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dinary cases, and seldom happen. If you examine minutely into the nature of those causes which generally occasion bankruptcies, you will find them arising from something with which you are still unacquainted. I shall endeavour to point out a few, and submit to your own judgment whether I am mistaken or not. And the first is generally a careless attention to business,--the not keeping regular accounts,-and a more earnest desire after public entertainments, than assiduity to business on the 'Change. Mercantile affairs require a clear and solid judgment, and it is morally impossible for that man to prosper in trade, whose mind is continually engaged in the pursuit of things foreign to, and wholly unconnected with that station in which Providence has placed him. It is a contradiction in terms. Assiduity always procures respect, and generally insures success. Another cause of the many failures in the mercantile world, is the vanity of those in trade living above their circumstances. This vice is at present so predominant among the citizens, and its consequences so fatal, that one would almost imagine the people were labouring under some penal infatuation. Formerly the citizens of London were distinguished in a peculiar manner for their gravity : the 'Change and the custom-house were the only places they frequented when they went from home. But now the state of affairs, is changed, and those places where their predecessors acquired fortunes, are considered as too low and vulgar for them to be seen at. Nay, so far have they carried their extravagance, that all distinctions are in a manner confounded, and the wife of a tradesman is hardly known from the sady of a peer. Dissipation, extravagance, and even debauchery, have taken place of activity, pru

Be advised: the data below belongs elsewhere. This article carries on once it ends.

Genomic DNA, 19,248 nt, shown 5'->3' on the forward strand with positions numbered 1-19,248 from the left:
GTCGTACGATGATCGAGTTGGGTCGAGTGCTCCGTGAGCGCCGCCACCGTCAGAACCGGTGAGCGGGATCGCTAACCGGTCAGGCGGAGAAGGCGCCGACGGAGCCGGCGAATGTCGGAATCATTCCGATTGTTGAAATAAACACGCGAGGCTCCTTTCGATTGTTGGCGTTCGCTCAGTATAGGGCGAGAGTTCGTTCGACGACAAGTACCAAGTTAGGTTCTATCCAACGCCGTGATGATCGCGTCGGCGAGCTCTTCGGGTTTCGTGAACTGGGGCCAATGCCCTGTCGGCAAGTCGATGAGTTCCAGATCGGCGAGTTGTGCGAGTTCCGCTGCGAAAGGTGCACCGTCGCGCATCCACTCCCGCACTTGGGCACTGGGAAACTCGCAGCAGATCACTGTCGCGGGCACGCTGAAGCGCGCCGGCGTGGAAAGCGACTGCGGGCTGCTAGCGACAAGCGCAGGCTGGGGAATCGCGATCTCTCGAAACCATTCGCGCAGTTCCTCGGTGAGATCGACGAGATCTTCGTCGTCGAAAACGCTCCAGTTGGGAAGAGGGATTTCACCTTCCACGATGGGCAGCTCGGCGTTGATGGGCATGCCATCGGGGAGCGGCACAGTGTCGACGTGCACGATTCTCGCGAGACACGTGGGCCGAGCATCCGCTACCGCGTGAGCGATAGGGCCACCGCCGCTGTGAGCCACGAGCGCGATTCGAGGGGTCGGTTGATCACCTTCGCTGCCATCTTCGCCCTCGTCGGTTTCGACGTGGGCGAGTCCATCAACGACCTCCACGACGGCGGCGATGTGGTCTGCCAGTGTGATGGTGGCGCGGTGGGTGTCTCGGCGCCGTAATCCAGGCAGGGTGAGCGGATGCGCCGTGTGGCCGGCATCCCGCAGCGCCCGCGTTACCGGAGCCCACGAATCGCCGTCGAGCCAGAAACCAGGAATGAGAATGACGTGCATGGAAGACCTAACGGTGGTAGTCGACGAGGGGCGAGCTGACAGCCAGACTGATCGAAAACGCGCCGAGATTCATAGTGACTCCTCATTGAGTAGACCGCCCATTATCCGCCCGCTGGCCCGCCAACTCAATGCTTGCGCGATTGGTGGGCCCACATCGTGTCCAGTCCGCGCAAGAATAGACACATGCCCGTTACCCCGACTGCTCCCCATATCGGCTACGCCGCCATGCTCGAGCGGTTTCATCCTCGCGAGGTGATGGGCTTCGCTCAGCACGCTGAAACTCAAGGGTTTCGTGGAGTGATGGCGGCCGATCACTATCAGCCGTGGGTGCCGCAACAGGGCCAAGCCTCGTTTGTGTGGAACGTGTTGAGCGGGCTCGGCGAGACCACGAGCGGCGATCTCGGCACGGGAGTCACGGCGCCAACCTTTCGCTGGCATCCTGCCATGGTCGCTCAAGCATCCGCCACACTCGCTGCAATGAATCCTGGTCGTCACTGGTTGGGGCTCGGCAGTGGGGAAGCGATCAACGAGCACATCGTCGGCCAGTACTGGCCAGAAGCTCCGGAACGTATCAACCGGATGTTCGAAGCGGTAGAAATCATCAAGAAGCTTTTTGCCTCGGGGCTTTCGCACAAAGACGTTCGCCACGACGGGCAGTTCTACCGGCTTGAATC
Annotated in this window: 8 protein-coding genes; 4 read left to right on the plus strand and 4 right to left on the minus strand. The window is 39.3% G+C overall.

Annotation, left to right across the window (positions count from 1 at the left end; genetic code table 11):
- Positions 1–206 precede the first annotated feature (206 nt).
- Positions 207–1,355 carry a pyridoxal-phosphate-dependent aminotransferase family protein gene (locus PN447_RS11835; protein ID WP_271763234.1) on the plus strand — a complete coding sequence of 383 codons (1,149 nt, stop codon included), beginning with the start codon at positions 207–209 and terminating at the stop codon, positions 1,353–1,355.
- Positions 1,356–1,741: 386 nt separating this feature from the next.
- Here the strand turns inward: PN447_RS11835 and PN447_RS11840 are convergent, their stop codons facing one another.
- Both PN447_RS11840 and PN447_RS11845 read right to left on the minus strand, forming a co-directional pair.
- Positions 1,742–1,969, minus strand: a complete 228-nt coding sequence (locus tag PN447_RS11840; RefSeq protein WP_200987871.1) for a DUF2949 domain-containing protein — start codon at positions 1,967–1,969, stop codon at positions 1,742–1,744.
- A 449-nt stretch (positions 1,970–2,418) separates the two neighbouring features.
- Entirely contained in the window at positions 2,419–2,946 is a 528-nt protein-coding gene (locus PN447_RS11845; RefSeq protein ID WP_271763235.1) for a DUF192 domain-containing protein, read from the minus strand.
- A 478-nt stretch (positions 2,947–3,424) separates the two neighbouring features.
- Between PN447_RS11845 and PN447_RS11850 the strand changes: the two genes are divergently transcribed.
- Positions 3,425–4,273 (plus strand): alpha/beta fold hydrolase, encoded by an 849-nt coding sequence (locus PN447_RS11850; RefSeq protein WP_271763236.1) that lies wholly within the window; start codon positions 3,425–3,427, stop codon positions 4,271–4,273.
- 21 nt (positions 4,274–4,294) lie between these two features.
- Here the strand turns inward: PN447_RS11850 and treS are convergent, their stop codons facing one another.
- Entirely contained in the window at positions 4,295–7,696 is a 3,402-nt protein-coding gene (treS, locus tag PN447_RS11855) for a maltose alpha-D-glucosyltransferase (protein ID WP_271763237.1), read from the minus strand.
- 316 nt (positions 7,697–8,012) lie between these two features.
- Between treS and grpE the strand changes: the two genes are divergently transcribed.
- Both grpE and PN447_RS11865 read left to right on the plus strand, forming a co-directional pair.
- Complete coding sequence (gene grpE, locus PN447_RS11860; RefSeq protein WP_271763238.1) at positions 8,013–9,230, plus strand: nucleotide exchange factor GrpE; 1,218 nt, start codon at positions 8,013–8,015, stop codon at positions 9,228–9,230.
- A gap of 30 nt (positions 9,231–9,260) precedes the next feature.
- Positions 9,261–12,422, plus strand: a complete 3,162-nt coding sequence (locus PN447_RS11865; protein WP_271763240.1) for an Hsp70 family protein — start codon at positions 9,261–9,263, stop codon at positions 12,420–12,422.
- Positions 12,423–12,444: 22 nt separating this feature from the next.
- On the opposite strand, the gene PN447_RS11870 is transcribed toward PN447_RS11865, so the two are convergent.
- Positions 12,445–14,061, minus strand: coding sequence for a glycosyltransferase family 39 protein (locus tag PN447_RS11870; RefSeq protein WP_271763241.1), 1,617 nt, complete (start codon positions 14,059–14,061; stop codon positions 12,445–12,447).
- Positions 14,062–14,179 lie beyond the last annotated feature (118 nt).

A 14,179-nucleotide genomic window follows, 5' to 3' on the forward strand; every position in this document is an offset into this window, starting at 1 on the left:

dence, and frugality ; so that instead of acquiring independent fortunes, and retiring from business, with credit and honour, in their advanced years, we first see their names in the gazette, and the remainder of their lives is either spent in a prison, or they are left to struggle through the world with out credit, under the odious appellation of a bankrupt. The last cause I would mention, is naturally the effect of the others ; I mean a desperate attempt to repair a broken fortune, by engaging too deeply at gaming in the Alley. This practice has been attended with such pernicious consequences, that the children unborn will become real sufferers through the madness of their infatuated parents. When those who have wasted their substance in riotous living, are awakened by a feeling sense of their approaching shame and misery, they generally muster up all they can procure, and, at one stroke, venture it all in the Alley, where, if one is successful, most commonly twenty are ruined. What I have now told yta is the result of long experience, and I doubt not but you will find too glaring proofs of it. It now remains that I should, in compliance with your request, point out some rules to be observed, in order to carry on business, both with credit, honour, and profit. But I know of no method more proper than to act diametrically opposite to the conduct of those already mentioned.

Learn to be wise by other's harm,

And you shall do full well, Never leave that undone till to-morrow that can be performed to-day.

Never trust that to either a friend or a servant which can be done by yourself.

Keep an account of every day's expense, and once, at least, every week, compare your debit with your credit.

Be not over anxious in acquiring riches. Trade is solid, but slow; and experience has long since convinced me, that those who are over hasty in acquiring riches, most commonly fail in their attempts, and soon find themselves real beggars. But, above all, remember, that in vain do we rise soon, or sit up late, unless our labours are crowned with divine blessings. I leave these things to your consideration, and am,

With great sincerity, your well-wisher.

LETTER CXXI. From a Gentleman of decayed circumstances in the

Country, to another lately returned from the East Indies, recommending his Son to his protection.